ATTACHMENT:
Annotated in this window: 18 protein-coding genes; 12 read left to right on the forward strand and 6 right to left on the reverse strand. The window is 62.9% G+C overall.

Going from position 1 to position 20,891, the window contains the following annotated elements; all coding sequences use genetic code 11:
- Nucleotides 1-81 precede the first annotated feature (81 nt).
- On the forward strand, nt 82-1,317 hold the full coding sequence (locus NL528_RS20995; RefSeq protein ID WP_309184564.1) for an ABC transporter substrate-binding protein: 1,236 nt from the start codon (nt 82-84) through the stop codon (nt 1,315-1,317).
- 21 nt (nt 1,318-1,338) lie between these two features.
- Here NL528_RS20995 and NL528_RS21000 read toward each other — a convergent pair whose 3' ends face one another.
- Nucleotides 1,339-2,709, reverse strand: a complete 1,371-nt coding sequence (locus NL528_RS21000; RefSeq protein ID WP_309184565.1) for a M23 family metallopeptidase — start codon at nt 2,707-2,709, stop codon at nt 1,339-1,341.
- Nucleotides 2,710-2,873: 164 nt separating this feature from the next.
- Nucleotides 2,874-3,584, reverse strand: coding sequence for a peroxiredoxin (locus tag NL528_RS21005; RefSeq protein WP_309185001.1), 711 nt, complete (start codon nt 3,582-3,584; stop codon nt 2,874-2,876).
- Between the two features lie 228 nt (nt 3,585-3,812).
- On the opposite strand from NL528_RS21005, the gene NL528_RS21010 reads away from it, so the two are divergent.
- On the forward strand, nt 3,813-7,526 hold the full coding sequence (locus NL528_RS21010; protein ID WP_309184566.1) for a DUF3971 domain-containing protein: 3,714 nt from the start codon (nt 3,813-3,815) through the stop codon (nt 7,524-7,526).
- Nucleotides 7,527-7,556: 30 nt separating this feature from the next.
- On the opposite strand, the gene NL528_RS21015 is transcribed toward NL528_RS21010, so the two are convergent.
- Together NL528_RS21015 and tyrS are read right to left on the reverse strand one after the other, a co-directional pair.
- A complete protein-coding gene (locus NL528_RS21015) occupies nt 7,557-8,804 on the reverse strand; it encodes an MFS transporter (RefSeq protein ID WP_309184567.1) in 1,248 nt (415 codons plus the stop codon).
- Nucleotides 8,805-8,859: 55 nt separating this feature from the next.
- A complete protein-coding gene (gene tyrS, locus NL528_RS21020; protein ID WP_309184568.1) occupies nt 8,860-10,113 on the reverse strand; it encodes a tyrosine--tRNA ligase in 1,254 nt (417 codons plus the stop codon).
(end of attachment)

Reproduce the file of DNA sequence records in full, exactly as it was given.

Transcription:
Annotated in this window: 18 protein-coding genes; 12 read left to right on the forward strand and 6 right to left on the reverse strand. The window is 62.9% G+C overall.

Going from position 1 to position 20,891, the window contains the following annotated elements; all coding sequences use genetic code 11:
- Nucleotides 1-81 precede the first annotated feature (81 nt).
- On the forward strand, nt 82-1,317 hold the full coding sequence (locus NL528_RS20995; RefSeq protein ID WP_309184564.1) for an ABC transporter substrate-binding protein: 1,236 nt from the start codon (nt 82-84) through the stop codon (nt 1,315-1,317).
- 21 nt (nt 1,318-1,338) lie between these two features.
- Here NL528_RS20995 and NL528_RS21000 read toward each other — a convergent pair whose 3' ends face one another.
- Nucleotides 1,339-2,709, reverse strand: a complete 1,371-nt coding sequence (locus NL528_RS21000; RefSeq protein ID WP_309184565.1) for a M23 family metallopeptidase — start codon at nt 2,707-2,709, stop codon at nt 1,339-1,341.
- Nucleotides 2,710-2,873: 164 nt separating this feature from the next.
- Nucleotides 2,874-3,584, reverse strand: coding sequence for a peroxiredoxin (locus tag NL528_RS21005; RefSeq protein WP_309185001.1), 711 nt, complete (start codon nt 3,582-3,584; stop codon nt 2,874-2,876).
- Between the two features lie 228 nt (nt 3,585-3,812).
- On the opposite strand from NL528_RS21005, the gene NL528_RS21010 reads away from it, so the two are divergent.
- On the forward strand, nt 3,813-7,526 hold the full coding sequence (locus NL528_RS21010; protein ID WP_309184566.1) for a DUF3971 domain-containing protein: 3,714 nt from the start codon (nt 3,813-3,815) through the stop codon (nt 7,524-7,526).
- Nucleotides 7,527-7,556: 30 nt separating this feature from the next.
- On the opposite strand, the gene NL528_RS21015 is transcribed toward NL528_RS21010, so the two are convergent.
- Together NL528_RS21015 and tyrS are read right to left on the reverse strand one after the other, a co-directional pair.
- A complete protein-coding gene (locus NL528_RS21015) occupies nt 7,557-8,804 on the reverse strand; it encodes an MFS transporter (RefSeq protein ID WP_309184567.1) in 1,248 nt (415 codons plus the stop codon).
- Nucleotides 8,805-8,859: 55 nt separating this feature from the next.
- A complete protein-coding gene (gene tyrS, locus NL528_RS21020; protein ID WP_309184568.1) occupies nt 8,860-10,113 on the reverse strand; it encodes a tyrosine--tRNA ligase in 1,254 nt (417 codons plus the stop codon).